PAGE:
Memory and Remembering to Remember

There are some standard aids to memory that are worth thinking about. Tony Buzan has a great book about Using your Memory that has a huge array of tools, tips and techniques that are easy to implement. Here are a few things you might want to consider:

Memory is state dependent, so you remember good time when you are in a good mood. On a good NLP Training you will learn to build an ideal learning state and then anchor it. You might have several different learning states because learning another language might not be the same state as learning to drive. If you are studying for exams then being able to fire off the same anchor in the exam will give you better access to all the things you have learnt.

You learn more when in a fun, relaxed and safe environment. Building these things into your learning state and study programme will stand you in good stead.

Memory improves with repetition, connection and application. The study system you will learn on a good NLP Training would include building study a study system that includes outcomes that have meaning and relevance, review processes that include repetition to bolster your memory and visualising your mastery of knowledge and skills for applications.

You remember things that stand out. This might include the first and last of things, unusual, funny or sexual things, things that are more colourful, loud or visceral. You also remember things that connect with you on a personal level whether emotionally, intellectually or just connects to what you already know. Building all of this into your personal study system will also increase the speed and quality of your retention.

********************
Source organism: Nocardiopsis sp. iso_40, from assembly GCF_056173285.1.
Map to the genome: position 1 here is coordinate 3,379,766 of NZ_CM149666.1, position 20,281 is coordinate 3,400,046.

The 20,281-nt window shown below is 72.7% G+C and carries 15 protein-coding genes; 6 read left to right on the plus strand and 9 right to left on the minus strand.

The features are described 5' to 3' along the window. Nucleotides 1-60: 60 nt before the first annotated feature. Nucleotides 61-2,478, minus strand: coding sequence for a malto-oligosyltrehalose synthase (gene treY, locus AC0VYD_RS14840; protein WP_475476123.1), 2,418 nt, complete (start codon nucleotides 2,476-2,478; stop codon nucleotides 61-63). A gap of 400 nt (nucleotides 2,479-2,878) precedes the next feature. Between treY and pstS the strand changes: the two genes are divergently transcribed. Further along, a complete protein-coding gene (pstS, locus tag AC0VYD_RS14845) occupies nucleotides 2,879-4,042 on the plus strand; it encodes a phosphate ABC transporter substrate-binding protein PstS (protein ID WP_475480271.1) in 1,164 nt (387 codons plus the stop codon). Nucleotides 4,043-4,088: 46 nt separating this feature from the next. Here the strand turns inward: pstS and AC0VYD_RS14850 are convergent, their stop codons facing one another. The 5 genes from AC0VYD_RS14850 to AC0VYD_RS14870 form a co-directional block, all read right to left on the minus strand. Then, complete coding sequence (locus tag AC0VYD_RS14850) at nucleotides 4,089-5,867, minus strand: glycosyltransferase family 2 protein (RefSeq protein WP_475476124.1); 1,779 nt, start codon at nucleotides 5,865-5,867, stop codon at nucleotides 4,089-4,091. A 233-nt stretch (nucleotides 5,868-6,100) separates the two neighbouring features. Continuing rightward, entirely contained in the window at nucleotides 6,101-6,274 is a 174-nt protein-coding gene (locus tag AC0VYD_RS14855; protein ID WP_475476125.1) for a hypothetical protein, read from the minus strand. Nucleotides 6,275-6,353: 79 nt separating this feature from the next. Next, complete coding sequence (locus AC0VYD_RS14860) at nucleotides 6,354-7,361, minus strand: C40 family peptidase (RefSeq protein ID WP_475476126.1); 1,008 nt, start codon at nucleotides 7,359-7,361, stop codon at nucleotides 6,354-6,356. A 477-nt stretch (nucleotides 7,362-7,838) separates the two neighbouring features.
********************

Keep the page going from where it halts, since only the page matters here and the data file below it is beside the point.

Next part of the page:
You also remember better if you are refreshed, focused and alert. This generally means you are better studying in short concentrated bursts that are a little shorter than your attention span with quick breaks in between.

Learning is easiest going from known to unknown and from general to detail. Any good NLP Study System then will work from an overview and move down into detail. It will also work from what you already know and connect it to things you don’t.

An NLP Study System

Very briefly here is a typical NLP approach to a study system. Whilst they are not strictly NLP Books there are lots of Accelerated Learning books that can flesh out this system for you.

  • Get yourself into a good learning state
  • Work out your overall study goals including motivation, markers for success and visualising the future
  • Mindmap your current knowledge of the subject and key questions you want to have answered, this might include looking at past papers if studying for exams
  • Then start drilling down into detail always mind mapping and searching for connections between things.

Paul Scheele’s PhotoReading book is a great system for taking all the information out of a book and sticking it in your head very quickly. You really want to go on an NLP Modelling Course to develop these ideas to the full, but just using the process Paul has written up in his book will give you a flying start to how to study from books efficiently.

Study in small chunks that are smaller than your attention span with five-minute breaks in between. Start each chunk with a review of where you are and what the session outcomes are, end each chunk with a review of what you have covered and if you have met the session goals. Do all this in a good learning state and enjoy doing it.

There is a whole lot more that can be said about accelerated learning. We have not covered modelling or deep trance identifying. I can’t easily write down how to build and anchor an ideal learning state. For these sorts of things, you might want to check out the Modelling Learning to Learn course that will give you not only these skills but also the ability to apply them to any type of situation.